"Unconditional surrender does not mean the extermination or enslavement of the Japanese people."
It was a clear statement of the U.S. government's position: surrender unconditionally or face Armageddon. Truman's warning was dismissed by the Japanese as propaganda. Japan Radio repeated the nation's determination to fight on.
Truman could only reflect, They have been warned.
Four days later, on May 12, senior navy and army officials and scientists from the Manhattan Project met in Washington to clarify operational details of the atomic mission. The proximity fuzes would probably be set to detonate about two thousand feet above the ground; if the weather over the target made it impossible to bomb visually, the weapon should be brought back, inevitably involving some risks to the base; if for any reason it was found necessary to jettison the bomb, care must be taken that this was not done in waters near American-held territory, since "water leaking into the gun-type bomb will set off a nuclear reaction."
Specific targets were also discussed at the meeting. The emperor's palace in Tokyo was considered, but not recommended. Finally, four cities were earmarked for possible atomic attack. They were, in order of preference, Kyoto, Hiroshima, Yokohama, and Kokura. All four cities were "reserved"; bombing of them by conventional weapons was henceforth prohibited.
On June 1 the Interim Committee, under the watchful eye of Secretary of War Stimson, was holding its most crucial meeting in a month. The committee's distinguished scientific panel was present. The members were Robert Oppenheimer, Enrico Fermi, Ernest Lawrence, and Arthur Compton.
The others listened intently as Oppenheimer revealed details of both types of bomb—the uranium gun-type weapon, and the plutonium bomb, which would undergo testing at Alamogordo in seven weeks' time. Each would achieve its principal effect by a blast that might be felt up to a mile or more away from the explosion. In answer to a question, Oppenheimer stated the bomb would be ideal for use against a concentration of troops or war plants and that it might kill "about twenty thousand people."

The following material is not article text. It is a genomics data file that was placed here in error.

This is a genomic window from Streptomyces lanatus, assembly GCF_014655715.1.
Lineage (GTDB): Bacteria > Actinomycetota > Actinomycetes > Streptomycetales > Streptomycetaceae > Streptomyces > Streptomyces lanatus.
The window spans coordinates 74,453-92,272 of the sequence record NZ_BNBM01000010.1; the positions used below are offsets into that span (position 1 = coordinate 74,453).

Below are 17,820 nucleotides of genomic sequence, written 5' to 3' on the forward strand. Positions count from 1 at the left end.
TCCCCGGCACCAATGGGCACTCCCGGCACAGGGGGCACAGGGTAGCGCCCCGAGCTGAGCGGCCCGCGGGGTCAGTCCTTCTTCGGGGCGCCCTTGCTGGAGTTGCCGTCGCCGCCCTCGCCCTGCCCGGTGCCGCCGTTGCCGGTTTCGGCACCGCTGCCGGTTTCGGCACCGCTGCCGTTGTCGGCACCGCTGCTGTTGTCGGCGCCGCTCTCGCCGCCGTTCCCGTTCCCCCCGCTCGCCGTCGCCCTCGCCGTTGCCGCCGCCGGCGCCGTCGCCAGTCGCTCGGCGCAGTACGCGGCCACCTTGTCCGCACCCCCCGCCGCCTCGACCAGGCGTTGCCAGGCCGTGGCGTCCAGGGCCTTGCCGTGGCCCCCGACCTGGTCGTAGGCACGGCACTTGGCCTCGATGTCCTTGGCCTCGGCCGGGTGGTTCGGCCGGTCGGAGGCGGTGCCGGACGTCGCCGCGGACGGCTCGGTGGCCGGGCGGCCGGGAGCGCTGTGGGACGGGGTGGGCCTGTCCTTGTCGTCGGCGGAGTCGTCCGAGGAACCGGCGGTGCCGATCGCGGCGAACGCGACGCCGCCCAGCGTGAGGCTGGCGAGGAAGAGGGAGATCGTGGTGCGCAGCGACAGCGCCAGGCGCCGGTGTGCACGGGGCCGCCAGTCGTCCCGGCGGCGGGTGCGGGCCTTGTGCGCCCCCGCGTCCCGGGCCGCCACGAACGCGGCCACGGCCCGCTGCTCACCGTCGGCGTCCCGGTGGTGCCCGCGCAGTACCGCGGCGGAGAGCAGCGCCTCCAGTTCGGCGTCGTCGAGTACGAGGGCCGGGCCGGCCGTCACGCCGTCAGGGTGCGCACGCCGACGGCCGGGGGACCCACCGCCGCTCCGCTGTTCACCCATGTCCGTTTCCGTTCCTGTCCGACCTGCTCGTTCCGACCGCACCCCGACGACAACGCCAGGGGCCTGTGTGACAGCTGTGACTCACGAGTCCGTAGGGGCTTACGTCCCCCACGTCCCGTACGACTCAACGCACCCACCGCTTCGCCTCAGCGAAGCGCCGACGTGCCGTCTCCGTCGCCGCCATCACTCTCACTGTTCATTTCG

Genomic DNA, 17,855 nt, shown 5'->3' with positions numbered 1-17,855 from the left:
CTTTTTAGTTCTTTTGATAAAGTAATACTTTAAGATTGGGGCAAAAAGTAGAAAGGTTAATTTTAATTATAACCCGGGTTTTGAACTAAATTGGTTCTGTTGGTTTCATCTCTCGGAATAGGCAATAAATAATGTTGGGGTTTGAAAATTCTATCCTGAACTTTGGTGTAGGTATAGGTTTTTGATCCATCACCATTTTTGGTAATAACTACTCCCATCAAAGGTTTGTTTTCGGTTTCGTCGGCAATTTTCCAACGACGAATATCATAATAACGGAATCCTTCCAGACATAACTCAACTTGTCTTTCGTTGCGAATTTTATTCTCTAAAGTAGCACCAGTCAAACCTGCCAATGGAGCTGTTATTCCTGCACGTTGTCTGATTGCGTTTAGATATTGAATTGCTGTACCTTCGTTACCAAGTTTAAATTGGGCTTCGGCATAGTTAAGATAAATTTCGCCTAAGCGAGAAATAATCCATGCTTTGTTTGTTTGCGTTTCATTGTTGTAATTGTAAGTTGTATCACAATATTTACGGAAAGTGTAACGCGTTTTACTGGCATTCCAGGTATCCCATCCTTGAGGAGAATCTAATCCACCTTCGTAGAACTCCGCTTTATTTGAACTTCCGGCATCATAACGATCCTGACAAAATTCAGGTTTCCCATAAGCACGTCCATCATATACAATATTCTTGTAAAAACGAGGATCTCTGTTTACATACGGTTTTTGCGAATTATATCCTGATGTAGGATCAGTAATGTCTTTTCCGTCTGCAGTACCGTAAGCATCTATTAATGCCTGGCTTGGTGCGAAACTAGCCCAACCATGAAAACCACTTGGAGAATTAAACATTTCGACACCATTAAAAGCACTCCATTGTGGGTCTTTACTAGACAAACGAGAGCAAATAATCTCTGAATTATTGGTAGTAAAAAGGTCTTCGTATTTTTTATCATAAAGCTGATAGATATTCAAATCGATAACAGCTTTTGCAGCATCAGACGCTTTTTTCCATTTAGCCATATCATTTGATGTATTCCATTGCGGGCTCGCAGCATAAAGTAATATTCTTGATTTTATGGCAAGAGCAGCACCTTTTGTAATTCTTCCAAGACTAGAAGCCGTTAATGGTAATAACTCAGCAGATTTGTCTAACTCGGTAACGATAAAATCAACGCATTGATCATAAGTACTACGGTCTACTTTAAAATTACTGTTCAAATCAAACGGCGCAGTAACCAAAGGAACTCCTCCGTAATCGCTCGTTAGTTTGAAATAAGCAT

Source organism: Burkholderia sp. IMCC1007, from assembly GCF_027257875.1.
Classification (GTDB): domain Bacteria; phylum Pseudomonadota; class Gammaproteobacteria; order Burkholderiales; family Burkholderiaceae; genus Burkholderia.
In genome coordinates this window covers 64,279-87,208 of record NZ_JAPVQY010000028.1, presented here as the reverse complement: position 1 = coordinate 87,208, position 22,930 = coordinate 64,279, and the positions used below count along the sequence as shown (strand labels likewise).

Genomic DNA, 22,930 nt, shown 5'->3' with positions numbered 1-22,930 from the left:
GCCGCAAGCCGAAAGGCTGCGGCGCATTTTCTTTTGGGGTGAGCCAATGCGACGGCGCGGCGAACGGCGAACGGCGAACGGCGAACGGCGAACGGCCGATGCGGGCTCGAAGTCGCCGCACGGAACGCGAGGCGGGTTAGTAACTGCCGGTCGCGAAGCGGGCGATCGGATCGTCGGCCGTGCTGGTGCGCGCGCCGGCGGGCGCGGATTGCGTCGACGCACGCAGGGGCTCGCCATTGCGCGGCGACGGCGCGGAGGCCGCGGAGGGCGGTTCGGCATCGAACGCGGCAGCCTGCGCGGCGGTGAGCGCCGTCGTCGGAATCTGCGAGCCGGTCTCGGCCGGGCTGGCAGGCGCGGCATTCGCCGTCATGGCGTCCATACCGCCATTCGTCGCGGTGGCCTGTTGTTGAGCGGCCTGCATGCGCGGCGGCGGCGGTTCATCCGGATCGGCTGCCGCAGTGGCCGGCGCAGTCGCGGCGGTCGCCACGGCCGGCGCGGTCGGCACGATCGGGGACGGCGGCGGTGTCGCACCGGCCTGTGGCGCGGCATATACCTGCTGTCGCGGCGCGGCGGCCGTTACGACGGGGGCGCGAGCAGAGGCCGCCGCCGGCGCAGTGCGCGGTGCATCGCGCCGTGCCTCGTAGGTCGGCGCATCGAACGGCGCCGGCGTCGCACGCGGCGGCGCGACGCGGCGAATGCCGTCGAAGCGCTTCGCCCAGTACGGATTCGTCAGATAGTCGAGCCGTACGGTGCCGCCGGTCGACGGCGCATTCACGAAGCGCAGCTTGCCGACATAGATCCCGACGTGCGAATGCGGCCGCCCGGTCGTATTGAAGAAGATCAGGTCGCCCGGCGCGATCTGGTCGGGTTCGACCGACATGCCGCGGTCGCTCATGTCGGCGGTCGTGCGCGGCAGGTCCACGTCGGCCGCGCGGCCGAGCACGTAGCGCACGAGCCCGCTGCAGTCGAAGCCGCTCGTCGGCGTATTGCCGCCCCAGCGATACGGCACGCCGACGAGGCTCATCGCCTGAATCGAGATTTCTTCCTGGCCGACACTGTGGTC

Shortly afterward the meeting adjourned for lunch.
No notes were taken during the meal, and who said what would forever remain a matter of dispute. According to physicist Arthur Compton, he asked Stimson whether it might be possible to arrange a non-military demonstration of the atomic bomb so that the Japanese would see the futility of continuing the war. Both Lawrence and Oppenheimer were said to have been skeptical; the latter doubted that any demonstration could be startling enough to convince the Japanese to surrender.
Later Stimson reportedly argued that our effort to obtain surrender would be seriously damaged by announcement of a demonstration that was followed by a dud—and this was a possibility. Furthermore, there were no bombs to waste, and it was vital that a sufficient effect be obtained quickly with those we had.